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We're worried we'll lose top staff over promotion

The practice manager, who has been with us for over 30 years, has just set a date for her retirement. We are a large practice, and the assistant practice manager and the senior receptionist do much of the administrative work. Both of these staff members have said they plan to apply for the manager's post. They are both very competent, but there has always been a degree of territorial conflict between them and we do not think either would agree to being 'managed' by the other. Nor do we think we could find a better external candidate. How can we ensure we keep both of them?

GP's advice

Ensure you employ best manager

Part of the circle of general practice life is that large practices like yours need to keep several staff trained almost to managerial level just to function, and most of those staff will eventually be lured away by the prospect of full managerial responsibilities, and a full managerial salary, in another practice or with the PCT.

You may have to resign yourself to losing one or other of your current manager's deputies. If they were able to work together amicably and the PCT was prepared to be generous with staff funding, you might be able to negotiate a management partnership that would appeal to both of them, but this does not appear to be a realistic option.

You have to appoint the person who will be the best manager, and to avoid falling foul of the laws against discrimination you should advertise the post externally and interview a shortlist of suitable candidates.

Clinicians are not always particularly good at judging management qualities, so the interview panel should include your current manager, one partner, one member of clerical staff, and an independent interviewer from the PCT or a management consultancy.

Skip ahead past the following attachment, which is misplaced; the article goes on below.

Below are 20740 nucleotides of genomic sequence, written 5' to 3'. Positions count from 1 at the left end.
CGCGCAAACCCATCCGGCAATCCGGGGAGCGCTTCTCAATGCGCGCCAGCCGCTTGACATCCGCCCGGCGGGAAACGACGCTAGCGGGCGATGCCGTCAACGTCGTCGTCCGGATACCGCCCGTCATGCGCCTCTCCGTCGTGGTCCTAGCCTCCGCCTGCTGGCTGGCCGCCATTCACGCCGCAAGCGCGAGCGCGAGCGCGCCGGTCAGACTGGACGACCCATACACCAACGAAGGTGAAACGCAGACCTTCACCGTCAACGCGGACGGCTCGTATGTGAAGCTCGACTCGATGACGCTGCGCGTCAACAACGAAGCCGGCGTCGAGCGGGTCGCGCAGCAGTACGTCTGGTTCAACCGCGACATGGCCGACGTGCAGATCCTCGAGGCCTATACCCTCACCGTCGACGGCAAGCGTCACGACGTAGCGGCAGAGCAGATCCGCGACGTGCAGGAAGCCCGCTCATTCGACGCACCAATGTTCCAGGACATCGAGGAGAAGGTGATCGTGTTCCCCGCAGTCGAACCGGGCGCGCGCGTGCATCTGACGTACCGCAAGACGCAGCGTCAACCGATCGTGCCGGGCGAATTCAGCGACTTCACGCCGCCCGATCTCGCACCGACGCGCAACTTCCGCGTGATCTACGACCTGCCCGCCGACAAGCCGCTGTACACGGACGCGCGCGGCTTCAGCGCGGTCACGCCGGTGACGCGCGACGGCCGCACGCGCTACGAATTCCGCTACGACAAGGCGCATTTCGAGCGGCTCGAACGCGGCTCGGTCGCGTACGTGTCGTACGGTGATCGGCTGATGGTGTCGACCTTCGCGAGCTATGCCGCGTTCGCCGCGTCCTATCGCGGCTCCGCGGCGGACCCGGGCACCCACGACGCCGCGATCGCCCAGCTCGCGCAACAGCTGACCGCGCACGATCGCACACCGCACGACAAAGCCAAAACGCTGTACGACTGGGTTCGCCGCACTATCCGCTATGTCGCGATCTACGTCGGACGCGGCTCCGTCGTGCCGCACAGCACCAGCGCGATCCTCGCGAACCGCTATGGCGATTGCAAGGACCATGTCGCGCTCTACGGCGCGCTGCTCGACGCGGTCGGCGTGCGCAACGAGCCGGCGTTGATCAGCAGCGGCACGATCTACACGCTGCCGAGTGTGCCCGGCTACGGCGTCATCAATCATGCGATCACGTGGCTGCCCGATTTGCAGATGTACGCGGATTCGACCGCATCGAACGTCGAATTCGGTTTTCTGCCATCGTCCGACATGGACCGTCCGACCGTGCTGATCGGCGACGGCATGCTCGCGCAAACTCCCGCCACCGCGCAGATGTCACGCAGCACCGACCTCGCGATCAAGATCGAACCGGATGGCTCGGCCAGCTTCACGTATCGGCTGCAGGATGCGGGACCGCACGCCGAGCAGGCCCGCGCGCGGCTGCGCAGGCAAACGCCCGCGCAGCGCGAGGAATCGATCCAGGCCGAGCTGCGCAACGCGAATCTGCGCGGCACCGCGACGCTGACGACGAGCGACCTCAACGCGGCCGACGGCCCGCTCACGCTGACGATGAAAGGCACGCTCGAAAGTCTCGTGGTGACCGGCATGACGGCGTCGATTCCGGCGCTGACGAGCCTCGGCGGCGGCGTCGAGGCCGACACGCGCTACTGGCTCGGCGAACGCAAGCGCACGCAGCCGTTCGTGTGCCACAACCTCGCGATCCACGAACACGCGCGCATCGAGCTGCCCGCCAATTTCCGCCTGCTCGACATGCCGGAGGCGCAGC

Do give serious thought to using psychometric testing as an objective decision-making tool.

If you appoint externally, your two senior staff members are likely to find management posts elsewhere in the near future, so start thinking about which junior staff have the ability and ambition to be trained to take over some of their work.

If you appoint internally, have an honest discussion with the 'losing' candidate, explain why the decision was made, and perhaps offer a defined area of responsibility

where they will be answerable only to the partners.

GP's advice

Chance to review skill mix and costs

You are lucky to have two able candidates, but it's still important to advertise externally to avoid missing someone even better or risk the accusation of favouring one candidate over the other ­ and a possible claim for constructive dismissal.

The first step is to draw up a job specification that will include the knowledge, skills and attitudes required for the post. The new contract competency framework (annex c) is a good starting point. This is also an opportunity to review skill mix and staff costs. Do you really need a practice manager, an assistant practice manager and a senior receptionist? What will they each be doing?

The interpersonal conflict between your current employees may have arisen from blurred boundaries; if these were resolved, would either consider working as the other's deputy? The previous practice manager's role is interesting ­ did she act as mediator, support one against the other or turn a blind eye? And do any of the partners or staff favour one or other candidate? What are the implications of this?

All the applicants should be interviewed against the same criteria, and the most qualified and suitable person should be appointed. If this is one of your current employees, tell the other how much the practice values her and you hope she will stay. If neither is successful, one or both may decide to stay after all. And the new practice manager may even succeed in resolving their differences.

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